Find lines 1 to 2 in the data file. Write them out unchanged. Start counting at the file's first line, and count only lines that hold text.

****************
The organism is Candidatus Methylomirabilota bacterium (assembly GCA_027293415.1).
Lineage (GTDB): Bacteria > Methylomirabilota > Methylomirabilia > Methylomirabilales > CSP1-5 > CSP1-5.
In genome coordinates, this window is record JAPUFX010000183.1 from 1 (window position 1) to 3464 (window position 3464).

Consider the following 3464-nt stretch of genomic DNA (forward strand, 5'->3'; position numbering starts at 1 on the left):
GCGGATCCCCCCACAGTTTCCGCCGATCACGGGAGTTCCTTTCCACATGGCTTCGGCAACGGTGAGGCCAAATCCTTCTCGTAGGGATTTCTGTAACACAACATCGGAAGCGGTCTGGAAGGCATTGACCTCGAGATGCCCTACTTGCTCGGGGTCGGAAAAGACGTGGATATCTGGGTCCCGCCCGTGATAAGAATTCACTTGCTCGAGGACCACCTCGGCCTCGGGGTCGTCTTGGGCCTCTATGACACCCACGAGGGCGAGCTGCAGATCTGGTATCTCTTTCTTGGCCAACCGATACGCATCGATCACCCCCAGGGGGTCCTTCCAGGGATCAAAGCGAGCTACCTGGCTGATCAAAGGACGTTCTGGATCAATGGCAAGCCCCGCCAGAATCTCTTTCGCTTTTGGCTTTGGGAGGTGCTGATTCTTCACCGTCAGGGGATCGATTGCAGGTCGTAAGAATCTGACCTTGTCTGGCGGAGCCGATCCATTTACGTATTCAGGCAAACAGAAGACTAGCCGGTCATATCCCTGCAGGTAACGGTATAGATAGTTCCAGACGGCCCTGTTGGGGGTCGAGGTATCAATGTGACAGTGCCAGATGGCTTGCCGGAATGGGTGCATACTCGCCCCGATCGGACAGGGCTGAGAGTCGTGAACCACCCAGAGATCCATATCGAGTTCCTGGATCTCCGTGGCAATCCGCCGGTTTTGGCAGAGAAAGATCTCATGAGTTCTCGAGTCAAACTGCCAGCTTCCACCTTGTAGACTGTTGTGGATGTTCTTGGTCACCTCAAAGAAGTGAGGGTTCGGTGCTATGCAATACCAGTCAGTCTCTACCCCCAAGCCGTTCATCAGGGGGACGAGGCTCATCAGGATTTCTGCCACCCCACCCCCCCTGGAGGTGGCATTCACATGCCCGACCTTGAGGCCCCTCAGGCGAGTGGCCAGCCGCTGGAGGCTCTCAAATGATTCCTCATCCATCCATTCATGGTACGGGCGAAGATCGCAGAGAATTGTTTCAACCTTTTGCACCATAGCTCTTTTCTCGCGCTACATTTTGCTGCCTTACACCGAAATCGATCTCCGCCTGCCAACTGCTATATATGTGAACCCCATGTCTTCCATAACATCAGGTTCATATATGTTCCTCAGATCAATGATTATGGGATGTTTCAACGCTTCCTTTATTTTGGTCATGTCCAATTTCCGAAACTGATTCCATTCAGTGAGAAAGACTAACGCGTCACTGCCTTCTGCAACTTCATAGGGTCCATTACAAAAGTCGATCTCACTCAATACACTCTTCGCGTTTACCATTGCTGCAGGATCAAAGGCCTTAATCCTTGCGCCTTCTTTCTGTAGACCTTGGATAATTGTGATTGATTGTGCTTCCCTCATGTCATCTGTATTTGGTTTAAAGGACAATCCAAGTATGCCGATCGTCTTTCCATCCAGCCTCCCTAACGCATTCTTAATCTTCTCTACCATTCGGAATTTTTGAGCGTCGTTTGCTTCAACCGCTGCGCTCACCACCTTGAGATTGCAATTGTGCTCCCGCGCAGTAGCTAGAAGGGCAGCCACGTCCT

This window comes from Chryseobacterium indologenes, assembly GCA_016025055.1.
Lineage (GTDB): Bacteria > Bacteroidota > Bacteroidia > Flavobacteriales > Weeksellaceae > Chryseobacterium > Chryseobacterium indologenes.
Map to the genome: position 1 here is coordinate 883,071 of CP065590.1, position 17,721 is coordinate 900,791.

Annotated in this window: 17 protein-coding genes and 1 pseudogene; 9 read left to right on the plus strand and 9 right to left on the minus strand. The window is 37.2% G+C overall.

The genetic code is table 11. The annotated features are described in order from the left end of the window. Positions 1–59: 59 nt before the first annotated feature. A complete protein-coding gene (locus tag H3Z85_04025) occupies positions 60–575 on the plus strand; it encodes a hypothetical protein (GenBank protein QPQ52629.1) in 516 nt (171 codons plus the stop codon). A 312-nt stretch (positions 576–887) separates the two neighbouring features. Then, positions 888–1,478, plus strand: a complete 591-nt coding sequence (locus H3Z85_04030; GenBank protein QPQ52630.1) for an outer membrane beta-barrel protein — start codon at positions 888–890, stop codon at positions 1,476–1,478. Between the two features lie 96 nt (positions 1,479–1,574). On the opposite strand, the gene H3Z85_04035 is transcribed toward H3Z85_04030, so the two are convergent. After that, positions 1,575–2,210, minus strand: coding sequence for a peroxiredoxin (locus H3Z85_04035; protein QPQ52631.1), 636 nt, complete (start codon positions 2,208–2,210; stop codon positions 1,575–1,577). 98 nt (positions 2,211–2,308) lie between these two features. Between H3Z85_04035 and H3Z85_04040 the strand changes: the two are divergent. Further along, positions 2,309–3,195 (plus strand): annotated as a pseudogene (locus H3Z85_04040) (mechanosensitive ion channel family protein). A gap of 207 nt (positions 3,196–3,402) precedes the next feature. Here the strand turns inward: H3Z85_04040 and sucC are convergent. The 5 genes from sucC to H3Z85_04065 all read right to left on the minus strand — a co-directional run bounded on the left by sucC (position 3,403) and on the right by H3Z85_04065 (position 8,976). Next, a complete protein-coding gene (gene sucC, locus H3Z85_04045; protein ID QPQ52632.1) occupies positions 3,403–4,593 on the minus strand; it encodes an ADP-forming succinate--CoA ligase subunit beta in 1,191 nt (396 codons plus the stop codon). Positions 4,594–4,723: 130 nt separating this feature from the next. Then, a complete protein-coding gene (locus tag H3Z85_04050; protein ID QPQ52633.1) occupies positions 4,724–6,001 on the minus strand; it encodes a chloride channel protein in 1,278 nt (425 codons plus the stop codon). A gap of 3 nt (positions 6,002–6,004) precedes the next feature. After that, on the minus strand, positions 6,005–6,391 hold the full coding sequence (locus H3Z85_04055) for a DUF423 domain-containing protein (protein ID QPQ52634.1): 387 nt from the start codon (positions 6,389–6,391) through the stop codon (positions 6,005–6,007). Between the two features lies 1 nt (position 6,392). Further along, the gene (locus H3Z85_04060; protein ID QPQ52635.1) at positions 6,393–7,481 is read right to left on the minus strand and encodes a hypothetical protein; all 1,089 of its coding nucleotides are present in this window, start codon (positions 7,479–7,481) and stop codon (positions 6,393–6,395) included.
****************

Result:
The organism is Candidatus Methylomirabilota bacterium (assembly GCA_027293415.1).
Lineage (GTDB): Bacteria > Methylomirabilota > Methylomirabilia > Methylomirabilales > CSP1-5 > CSP1-5.